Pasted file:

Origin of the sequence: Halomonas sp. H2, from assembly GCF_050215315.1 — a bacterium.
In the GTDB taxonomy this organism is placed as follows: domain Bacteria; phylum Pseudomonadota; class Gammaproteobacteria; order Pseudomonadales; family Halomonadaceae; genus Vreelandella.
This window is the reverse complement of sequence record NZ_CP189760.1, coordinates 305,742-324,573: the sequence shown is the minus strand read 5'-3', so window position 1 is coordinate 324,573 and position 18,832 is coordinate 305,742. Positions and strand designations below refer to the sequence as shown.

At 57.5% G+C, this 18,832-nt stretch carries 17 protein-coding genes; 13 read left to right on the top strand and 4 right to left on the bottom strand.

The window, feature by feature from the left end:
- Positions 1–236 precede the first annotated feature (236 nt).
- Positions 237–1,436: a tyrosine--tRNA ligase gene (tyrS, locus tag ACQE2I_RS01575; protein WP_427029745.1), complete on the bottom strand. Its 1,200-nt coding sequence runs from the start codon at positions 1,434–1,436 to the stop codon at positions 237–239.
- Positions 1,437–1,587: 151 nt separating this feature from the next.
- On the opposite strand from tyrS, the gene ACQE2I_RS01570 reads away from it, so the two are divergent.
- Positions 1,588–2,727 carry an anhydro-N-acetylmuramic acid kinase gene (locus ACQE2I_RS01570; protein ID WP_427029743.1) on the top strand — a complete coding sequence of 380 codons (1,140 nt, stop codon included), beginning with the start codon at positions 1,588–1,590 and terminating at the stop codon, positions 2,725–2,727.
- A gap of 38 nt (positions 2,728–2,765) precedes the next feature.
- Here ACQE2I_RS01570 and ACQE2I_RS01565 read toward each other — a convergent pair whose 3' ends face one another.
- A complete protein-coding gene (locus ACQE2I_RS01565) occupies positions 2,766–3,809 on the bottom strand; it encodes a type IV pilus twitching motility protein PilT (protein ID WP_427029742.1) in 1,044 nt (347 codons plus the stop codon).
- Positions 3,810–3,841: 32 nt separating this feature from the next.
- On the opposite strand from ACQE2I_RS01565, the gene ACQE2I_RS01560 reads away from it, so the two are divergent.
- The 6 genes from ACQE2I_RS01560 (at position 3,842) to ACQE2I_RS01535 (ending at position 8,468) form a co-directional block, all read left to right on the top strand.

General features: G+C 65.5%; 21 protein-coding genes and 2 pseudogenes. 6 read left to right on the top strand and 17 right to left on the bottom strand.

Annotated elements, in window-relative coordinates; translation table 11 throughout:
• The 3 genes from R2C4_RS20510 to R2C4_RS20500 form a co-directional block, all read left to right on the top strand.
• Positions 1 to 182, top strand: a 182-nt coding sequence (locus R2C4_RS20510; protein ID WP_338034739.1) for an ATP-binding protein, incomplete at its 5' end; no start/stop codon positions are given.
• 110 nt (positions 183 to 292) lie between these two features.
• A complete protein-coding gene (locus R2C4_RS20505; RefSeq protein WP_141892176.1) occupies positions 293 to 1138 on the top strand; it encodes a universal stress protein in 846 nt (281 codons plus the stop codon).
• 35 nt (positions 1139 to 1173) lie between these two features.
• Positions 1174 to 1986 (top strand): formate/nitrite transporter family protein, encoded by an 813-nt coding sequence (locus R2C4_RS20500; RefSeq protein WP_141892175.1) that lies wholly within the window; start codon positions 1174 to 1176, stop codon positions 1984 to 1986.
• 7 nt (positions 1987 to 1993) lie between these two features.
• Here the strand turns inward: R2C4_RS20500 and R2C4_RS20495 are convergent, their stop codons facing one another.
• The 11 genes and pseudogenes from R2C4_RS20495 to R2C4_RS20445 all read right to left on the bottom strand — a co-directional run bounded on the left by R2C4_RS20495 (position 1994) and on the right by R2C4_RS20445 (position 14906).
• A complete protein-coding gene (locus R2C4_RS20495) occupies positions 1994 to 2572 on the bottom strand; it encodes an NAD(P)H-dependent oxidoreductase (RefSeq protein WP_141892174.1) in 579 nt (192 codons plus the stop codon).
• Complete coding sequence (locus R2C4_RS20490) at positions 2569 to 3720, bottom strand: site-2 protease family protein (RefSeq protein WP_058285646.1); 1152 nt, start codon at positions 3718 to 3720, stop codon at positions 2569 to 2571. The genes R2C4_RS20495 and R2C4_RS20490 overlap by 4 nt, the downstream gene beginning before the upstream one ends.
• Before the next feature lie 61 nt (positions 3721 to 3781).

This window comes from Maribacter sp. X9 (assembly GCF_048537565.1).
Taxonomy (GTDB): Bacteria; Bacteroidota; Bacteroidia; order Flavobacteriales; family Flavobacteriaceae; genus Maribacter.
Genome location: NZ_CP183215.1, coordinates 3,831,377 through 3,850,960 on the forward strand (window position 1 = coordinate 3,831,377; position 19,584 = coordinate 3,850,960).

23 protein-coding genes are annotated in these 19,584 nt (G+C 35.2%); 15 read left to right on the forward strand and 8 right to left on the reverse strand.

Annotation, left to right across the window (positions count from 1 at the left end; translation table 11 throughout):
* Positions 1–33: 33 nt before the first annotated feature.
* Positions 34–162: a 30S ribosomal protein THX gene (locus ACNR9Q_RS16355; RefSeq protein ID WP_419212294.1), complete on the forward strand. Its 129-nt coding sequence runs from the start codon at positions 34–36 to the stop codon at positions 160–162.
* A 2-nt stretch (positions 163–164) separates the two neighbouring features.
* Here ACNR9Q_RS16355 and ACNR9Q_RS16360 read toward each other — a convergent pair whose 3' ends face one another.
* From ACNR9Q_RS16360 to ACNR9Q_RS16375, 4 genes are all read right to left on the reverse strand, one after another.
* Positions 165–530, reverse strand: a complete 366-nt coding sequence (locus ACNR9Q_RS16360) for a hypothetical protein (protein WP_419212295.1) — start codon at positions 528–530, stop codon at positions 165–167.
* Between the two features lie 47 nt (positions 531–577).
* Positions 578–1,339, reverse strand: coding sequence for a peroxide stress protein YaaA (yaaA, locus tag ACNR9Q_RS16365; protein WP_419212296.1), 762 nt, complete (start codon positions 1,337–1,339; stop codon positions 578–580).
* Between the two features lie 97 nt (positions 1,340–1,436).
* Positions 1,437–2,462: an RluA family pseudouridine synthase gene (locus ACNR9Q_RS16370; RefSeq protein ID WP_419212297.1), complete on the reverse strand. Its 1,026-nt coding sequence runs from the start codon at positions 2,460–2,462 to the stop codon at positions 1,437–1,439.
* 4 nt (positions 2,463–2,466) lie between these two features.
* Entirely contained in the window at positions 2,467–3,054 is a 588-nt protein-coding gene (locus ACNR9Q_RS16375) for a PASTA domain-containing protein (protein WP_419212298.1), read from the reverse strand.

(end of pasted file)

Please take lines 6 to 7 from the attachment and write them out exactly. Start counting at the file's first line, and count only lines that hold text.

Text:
- Positions 1–236 precede the first annotated feature (236 nt).
- Positions 237–1,436: a tyrosine--tRNA ligase gene (tyrS, locus tag ACQE2I_RS01575; protein WP_427029745.1), complete on the bottom strand. Its 1,200-nt coding sequence runs from the start codon at positions 1,434–1,436 to the stop codon at positions 237–239.